For just over three years, local entrepreneur Emily Christine has been serving traditional Italian food to Athens and the surrounding area through her restaurant, Tavolino. Located on the west side of Athens, 9 N. Shafer St., Tavolino has always prioritized helping the people of Athens, be it through soup programs or free lunches.
Athens County local Kathy Bick, who first visited Tavolino back in 2019 for its 2nd Annual Community Thanksgiving Meal, describes the restaurant as a small community restaurant serving five-star Italian food that is seasoned with both love and a warm personal feel. Bick makes a point to visit Tavolino weekly at minimum in order to support Christine’s business and take part in her altruistic programs.
“Events such as these inevitably nourish all in the community,” Bick said in an email. “Simply said, I look forward to Tuesdays. I enjoy being surprised by what soup it might be that day, or if she has decided to provide a salad during the summer’s hottest weeks.”
Christine’s selflessness can be traced back to her #SoupOnHold program, which has provided free soup to the community ever since Tavolino initially opened in 2017. Those who feel like giving are able to purchase bowls of soup, pre-paying for people who really need it. Before the COVID-19 pandemic, Christine made it easy to pre-pay for others’ meals by offering to just add the price of single soups onto the bills of those dining in.
“They can just tack it onto their bill or whatever, and they can write a nice little note and stick it on the board,” Christine said, explaining the simple process of purchasing soups for others. “We have (the board) right at the front where people can just (take some soup) if you forgot your wallet, need some lunch … Whatever, just come up; grab it.”
But what stands out most about Christine to customers isn’t just her willingness to give, but her willingness to share. As the coronavirus has spread across the globe and countries have shut down and gone into quarantine, her focus has broadened. Christine recognized higher unemployment rates meant more people were in need, and she decided she needed to come up with a program that wasn’t just targeted at the underprivileged.
“It was just really horrendous,” Christine said, talking about the unemployment rates in Athens as the pandemic hit. “I mean, this area is already super poor to begin with, and I was just trying to think of what I could do, something to help. People get anxious about using the free soup sometimes and I just wanted something for everyone.”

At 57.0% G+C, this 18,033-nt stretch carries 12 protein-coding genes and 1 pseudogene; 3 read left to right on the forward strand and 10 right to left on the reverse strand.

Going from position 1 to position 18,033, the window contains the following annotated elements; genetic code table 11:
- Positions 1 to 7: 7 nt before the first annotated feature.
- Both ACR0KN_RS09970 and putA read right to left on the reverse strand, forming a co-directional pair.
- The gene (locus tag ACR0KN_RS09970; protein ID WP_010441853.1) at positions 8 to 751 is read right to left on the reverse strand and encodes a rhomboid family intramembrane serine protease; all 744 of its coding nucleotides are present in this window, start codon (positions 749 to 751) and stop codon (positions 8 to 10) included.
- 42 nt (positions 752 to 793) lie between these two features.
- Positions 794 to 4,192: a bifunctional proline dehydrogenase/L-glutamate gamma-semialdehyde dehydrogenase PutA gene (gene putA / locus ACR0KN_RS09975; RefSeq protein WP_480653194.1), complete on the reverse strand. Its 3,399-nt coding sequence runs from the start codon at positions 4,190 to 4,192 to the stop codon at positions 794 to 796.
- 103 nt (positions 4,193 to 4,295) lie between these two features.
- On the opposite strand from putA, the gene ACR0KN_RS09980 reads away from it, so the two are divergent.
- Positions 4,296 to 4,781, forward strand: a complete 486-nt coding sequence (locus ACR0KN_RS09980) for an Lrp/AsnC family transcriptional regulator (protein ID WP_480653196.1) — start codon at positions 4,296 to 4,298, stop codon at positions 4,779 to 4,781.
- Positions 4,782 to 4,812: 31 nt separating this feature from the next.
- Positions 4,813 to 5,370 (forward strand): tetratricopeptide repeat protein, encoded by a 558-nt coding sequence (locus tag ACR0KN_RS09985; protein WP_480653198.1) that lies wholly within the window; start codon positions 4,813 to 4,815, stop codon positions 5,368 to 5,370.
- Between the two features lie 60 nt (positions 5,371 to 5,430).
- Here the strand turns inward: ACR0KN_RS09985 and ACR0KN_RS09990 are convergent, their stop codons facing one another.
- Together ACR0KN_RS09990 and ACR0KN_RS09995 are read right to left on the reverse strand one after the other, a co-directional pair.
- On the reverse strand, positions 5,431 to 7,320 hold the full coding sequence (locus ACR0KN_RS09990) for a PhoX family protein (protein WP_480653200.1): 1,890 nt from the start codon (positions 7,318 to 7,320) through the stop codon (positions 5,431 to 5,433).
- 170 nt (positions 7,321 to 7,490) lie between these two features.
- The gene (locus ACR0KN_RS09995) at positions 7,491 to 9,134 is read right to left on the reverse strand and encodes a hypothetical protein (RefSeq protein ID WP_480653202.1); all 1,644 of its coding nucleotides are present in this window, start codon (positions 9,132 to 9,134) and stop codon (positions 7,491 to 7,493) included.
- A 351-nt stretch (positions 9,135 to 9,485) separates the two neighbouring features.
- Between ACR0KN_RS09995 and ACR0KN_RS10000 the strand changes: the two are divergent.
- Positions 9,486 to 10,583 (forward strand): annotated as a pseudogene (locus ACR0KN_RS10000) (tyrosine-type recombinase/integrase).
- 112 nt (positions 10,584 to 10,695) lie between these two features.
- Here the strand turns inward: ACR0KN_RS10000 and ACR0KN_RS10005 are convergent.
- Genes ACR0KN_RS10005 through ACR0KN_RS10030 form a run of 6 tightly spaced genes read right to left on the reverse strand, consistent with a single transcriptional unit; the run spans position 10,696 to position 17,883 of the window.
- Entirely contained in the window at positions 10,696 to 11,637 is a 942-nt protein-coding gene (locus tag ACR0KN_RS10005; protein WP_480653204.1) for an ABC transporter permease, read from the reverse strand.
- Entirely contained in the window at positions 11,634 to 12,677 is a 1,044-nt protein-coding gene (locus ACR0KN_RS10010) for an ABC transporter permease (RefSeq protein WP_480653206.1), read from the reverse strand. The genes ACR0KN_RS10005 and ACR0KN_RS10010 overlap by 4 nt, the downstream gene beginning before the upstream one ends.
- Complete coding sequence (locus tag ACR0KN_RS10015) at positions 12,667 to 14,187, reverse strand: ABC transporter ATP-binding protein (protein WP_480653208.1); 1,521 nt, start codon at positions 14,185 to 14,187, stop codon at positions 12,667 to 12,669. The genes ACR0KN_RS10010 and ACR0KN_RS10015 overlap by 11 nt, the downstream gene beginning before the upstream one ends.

Christine’s Tuesday lunch program was born. For the past couple of months, Christine has been providing free meals to anyone who wants them every Tuesday from 11 a.m. to 2 p.m. She sees it more as a “community thing” than a “free meal kind of thing” because her goal is to feed the people of Athens and make their days easier. Christine has provided up to 164 meals in one Tuesday.
“I want everybody to come, not just if you need a free lunch,” Christine said. “It’s nice to get things for free, you know, for everybody … I’ve thought about it, and I definitely committed to the end of September, but then I thought about it more, and a few weeks ago, I just decided that there is no point at which I’m going to feel OK with saying, ‘OK, we don’t need this anymore’ because, realistically, we needed it before the pandemic. This area needs more food availability and security for everybody.”
Most of the ingredients purchased for the lunches had been paid for right out of Christine’s pocket until she started getting donations. These donations, which range from just a few dollars to the $1,000 donation the Athens Catholic Community Food Pantry provided, are now another strong factor that keeps Christine afloat. Now, because the community has shown its support and put even more into her restaurant, the lunch program seems to have no end in sight.
Raymond Robinson, a retired Bassett House substance counselor, had never visited Tavolino until the coronavirus hit, and he caught word about the lunch programs. He was impressed with the invitation, which he described as “no muss, no fuss, no questions about income, just a simple ‘Y’all come.’’’ Robinson has been visiting Tuesdays ever since in order to pick up Christine’s homemade lunches.
“It is like Cheers: ‘Sometimes you want to go where everybody knows your name, and they’re always so glad you came,” Robinson recited the lyrics in an email. “That’s how it is. Emily knows me by name, as well as other customers. I know them, they know me and it honestly feels like old time America. Neighborly, friendly. No matter race, creed or sexual orientation, you are just people and you are welcome.”
Clarification appended: A previous version of this article incorrectly stated Bick as an Athens local rather than an Athens County local. The article has been updated to reflect the most accurate information.